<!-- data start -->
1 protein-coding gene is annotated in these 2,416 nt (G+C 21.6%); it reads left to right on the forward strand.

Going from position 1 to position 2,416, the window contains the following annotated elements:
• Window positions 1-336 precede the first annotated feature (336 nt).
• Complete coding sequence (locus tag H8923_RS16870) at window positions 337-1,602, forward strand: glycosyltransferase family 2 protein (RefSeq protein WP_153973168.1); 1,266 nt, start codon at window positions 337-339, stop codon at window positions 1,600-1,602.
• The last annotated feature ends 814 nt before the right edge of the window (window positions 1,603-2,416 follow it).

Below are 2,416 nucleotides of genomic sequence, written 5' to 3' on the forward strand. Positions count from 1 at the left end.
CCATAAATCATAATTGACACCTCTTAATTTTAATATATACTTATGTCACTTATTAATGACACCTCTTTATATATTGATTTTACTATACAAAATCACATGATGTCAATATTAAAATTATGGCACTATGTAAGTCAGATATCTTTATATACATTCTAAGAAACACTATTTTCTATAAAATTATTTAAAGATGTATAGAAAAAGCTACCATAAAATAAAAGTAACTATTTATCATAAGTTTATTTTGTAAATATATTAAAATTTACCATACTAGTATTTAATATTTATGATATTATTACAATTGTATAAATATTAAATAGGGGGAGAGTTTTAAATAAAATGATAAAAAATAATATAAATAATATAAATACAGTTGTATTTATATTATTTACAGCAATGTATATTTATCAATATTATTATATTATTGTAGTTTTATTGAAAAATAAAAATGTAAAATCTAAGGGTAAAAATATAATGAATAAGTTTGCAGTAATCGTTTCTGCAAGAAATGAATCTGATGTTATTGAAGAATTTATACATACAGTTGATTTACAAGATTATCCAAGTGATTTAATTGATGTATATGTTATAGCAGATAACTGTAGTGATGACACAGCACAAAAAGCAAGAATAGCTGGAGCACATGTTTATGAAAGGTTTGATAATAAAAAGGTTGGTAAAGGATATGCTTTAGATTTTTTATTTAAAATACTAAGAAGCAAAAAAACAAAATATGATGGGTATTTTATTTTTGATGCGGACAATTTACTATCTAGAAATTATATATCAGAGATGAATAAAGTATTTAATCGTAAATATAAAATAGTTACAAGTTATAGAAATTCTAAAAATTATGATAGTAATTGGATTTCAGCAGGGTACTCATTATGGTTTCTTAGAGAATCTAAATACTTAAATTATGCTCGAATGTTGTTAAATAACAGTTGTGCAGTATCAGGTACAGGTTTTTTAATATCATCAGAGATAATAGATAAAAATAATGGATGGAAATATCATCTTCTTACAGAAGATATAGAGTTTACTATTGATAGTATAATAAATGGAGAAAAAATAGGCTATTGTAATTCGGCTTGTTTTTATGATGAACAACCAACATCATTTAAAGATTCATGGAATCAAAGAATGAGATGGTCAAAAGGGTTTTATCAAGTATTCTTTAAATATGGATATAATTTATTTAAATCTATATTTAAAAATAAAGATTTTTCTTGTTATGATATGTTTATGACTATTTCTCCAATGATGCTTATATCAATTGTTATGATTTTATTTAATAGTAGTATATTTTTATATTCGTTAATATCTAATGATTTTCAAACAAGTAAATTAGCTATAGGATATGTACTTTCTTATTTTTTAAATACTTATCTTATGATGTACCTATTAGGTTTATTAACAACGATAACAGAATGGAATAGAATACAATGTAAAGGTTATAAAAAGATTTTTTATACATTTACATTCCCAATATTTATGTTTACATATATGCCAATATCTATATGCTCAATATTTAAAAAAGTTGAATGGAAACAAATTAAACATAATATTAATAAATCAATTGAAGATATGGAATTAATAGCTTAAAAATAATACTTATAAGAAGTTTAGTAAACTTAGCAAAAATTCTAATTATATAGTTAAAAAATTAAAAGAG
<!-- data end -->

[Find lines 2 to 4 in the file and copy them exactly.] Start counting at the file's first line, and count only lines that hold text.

Going from position 1 to position 2,416, the window contains the following annotated elements:
• Window positions 1-336 precede the first annotated feature (336 nt).
• Complete coding sequence (locus tag H8923_RS16870) at window positions 337-1,602, forward strand: glycosyltransferase family 2 protein (RefSeq protein WP_153973168.1); 1,266 nt, start codon at window positions 337-339, stop codon at window positions 1,600-1,602.